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Arbitration: 2019 Amendment To Section 29A Timeline Has Retrospective Effect From 23 October 2015, Holds Delhi HC [Read Judgment]

Rohan Batra
24 July 2020 7:13 AM GMT
Arbitration: 2019 Amendment To Section 29A Timeline Has Retrospective Effect From 23 October 2015, Holds Delhi HC [Read Judgment]
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Infusing clarity on the applicability of the amended Section 29A of the Arbitration and Conciliation Act, 1996, ("the Act"), the Single Judge of the Delhi High Court ("Court") in the case of ONGC PETRO ADDITIONS LIMITED vs. FERNS CONSTRUCTION CO. INC, pronounced on 21 July 2020, has found that the amendments to Section 29A (1) in 2019, fixing the 12 month time frame from the completion of pleadings and excluding international commercial arbitrations in India ("ICA") from its scope are "retrospectively applicable to arbitration proceedings commenced after 23 October 2015."[1]


After taking an order of extension in September 2019 under Section 29A to complete the pleadings and render the award in eighteen months ("Earlier Order"), the Petitioner moved the Court the second time to seek clarification that the timeline under Section 29A(1) is not applicable to the pending arbitration proceeding (being an International Commercial Arbitration) owing to the retrospective applicability of the amendments made to Section 29A in 2019.

Parties' position

Relying upon the Supreme Court's decision in BCCI v. Kochi[2], the Petitioner contended that Section 29A is procedural in nature and is prospective in operation w.e.f. 23 October 2015 owing to Section 26 of the Arbitration and Conciliation (Amendment) Act, 2015 ("2015 Amendment") being held as prospective.

On this basis, the Petitioner contended that changes brought about in Section 29A vide the Arbitration and Conciliation (Amendment) Act, 2019 ("2019 Amendment") will have retrospective effect from 23 October 2015, i.e. the date from which Section 29A was introduced into the Act as provision equivalent to Section 26 is not contained in the 2019 Amendment.

The Petitioner further drew the Court's attention to two conflicting orders of coordinate benches- (i) Shapoorji Pallonji and Co. Pvt. Ltd v Jindal India Thermal Power Limited[3] decided on 23 January 2020, holding Section 29A as per 2019 Amendment to be retrospective; and (ii) MBL Infrastructures Ltd. v. Rites Ltd.[4] decided on 10 February 2020 holding Section 29A as prospective.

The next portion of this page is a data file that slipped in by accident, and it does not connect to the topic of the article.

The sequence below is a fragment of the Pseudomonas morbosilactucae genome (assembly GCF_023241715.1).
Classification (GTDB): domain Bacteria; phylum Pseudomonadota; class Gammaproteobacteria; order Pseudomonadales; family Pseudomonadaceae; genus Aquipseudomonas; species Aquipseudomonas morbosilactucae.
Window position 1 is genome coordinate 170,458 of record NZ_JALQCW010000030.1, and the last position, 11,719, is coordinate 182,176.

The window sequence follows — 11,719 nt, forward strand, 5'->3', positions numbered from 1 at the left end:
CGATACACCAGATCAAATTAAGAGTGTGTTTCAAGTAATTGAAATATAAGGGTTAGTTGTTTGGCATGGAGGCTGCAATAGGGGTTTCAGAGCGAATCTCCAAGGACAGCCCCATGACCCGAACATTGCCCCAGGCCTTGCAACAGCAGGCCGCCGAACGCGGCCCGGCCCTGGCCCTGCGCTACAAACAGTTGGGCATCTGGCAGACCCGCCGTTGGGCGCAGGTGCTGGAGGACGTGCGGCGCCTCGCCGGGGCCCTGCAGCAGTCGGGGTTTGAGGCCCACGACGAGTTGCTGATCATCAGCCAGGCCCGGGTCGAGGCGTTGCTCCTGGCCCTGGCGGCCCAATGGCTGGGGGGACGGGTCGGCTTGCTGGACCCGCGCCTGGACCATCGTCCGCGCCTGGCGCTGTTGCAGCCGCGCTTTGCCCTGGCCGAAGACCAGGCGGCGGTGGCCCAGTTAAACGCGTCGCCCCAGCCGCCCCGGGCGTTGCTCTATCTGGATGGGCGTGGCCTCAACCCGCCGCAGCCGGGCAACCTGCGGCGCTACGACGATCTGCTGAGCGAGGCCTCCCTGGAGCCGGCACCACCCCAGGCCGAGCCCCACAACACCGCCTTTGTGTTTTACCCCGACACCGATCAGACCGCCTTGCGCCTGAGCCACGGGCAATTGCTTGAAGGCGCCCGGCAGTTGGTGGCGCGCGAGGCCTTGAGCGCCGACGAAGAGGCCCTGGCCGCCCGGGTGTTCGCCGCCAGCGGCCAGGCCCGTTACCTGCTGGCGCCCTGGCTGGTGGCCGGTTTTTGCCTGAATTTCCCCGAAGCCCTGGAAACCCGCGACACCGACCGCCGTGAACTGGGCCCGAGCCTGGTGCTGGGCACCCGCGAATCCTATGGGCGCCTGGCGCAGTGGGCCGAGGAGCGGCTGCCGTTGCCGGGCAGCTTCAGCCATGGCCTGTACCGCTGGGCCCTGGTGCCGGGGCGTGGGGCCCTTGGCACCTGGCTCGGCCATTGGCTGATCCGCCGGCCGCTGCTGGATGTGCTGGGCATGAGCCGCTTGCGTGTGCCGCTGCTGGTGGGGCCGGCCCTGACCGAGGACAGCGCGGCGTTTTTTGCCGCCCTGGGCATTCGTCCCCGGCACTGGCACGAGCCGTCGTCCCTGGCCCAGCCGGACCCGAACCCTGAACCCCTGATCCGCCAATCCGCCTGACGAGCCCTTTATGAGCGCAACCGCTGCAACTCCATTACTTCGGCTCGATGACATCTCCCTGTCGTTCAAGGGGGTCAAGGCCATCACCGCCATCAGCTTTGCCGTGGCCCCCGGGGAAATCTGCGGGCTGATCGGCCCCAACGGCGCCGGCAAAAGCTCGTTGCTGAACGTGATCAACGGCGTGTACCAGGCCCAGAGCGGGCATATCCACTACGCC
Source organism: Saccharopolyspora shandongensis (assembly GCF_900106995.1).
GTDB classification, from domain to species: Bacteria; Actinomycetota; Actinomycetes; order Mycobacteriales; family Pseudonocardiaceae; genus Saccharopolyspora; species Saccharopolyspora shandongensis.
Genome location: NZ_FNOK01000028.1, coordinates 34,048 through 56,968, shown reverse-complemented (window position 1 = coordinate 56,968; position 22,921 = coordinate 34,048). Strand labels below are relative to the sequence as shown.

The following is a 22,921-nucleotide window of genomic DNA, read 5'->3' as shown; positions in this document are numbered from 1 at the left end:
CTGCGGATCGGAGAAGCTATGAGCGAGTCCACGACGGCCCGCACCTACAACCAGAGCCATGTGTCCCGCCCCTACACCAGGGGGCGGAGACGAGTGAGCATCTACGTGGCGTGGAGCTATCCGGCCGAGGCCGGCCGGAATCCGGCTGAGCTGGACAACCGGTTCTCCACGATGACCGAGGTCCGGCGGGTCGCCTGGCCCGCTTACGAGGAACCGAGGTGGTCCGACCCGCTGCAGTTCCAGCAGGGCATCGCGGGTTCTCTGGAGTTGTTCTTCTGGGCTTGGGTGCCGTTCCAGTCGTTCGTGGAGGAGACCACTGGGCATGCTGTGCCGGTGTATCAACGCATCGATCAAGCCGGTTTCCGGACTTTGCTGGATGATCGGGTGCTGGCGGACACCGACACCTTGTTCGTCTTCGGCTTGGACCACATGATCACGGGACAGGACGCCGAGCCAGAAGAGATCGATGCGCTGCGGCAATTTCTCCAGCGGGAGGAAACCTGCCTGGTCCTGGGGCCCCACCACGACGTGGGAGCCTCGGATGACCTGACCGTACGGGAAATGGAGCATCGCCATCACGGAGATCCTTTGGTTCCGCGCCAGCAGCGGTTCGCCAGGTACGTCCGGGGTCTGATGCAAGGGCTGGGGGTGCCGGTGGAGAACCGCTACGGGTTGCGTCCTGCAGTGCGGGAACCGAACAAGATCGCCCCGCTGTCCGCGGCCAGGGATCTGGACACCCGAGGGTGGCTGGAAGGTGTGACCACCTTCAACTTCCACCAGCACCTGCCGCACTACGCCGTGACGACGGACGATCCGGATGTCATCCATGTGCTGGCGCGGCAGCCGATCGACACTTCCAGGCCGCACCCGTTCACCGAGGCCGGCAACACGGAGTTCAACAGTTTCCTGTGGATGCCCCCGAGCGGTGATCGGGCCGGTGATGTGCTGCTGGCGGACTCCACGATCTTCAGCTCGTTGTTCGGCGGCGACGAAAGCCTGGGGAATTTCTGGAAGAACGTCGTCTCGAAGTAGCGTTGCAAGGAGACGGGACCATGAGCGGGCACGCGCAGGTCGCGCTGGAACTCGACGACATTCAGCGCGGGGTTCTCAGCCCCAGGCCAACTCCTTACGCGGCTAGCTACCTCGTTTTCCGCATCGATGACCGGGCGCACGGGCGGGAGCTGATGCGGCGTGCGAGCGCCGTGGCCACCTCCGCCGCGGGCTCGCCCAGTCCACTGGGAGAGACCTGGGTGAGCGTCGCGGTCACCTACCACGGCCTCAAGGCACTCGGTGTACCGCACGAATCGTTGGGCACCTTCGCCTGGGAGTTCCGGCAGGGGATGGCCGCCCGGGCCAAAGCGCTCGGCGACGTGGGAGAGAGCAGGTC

When faced with conflicting decisions of courts, the Petitioner contended that the decision earlier in time ought to be followed since the later decision would be per incuriam.

The Respondent agreed to the Petitioner's position


Since International Commercial Arbitration is excluded from Section 29A(1) of the 2019 Amendment and with the respondent being a foreign party, the question before the Court was if the proceedings before the Arbitral Tribunal is an ICA, then whether the time limit as fixed by the Earlier Order shall be applicable.


To answer this question, Justice V Kameswar Rao first referred to the earlier two orders in Shapoorji and MBL cases (supra) and found the latter order passed in MBL case as per incuriam. Relying on the Apex Court's decisions and accepting the Petitioner's contention, it held that conclusion of a Coordinate Bench in Shapoorji (supra) wherein the Court has held that the amendment, being procedural in nature, shall be applicable to all pending arbitrations as on the date of amendment, is correct.

The Court predicated this conclusion on the following reasons:

  • BCCI (supra) has found Section 29A to be procedural in nature and there is no stipulation akin to Section 26 of 2015 Amendment in the 2019 Amendment;

  • In light of settled judicial precedents, Section 29A prescribing time limit is a procedural law is it does not confer any rights or liabilities on a party. Rather, it establishes a mechanism for the Arbitral Tribunal to render the award, which determines rights and liabilities in 12 months

In view thereof, the Court held that Section 29A (1) shall be "applicable to all pending arbitrations seated in India as on August 30, 2019 and commenced after October 23, 2015". It further held that there is "no strict time line of 12 months prescribed to the proceedings which are in nature of international commercial arbitration as defined under the Act, seated in India."

Holding as above, the Court clarified that the Arbitral Tribunal shall not be bound by the timeline prescribed by the Earlier Order, if the proceedings are in the nature of an ICA.


Hitherto, only the domestic arbitrations, which commenced on or after 30 August 2019, were being governed by the revised timelines under Section 29A(1). Now, this decision clarifies and extends the revised timelines to even the pending domestic arbitrations, initiated after 23 October 2015.

ICAs, initiated after 23 October 2015, are confirmedly outside Section 29A's ambit with no need to approach the Court for extension of timelines anymore.

(Rohan Batra is a Delhi-based advocate and may be reached at [email protected])

[1] OMP(MISC) (COMM) 256/2019, I.A. 4989/2020

[2] (2018) 6 SCC 287

[3] O.M.P.(MISC.) (COMM.) 512/2019,

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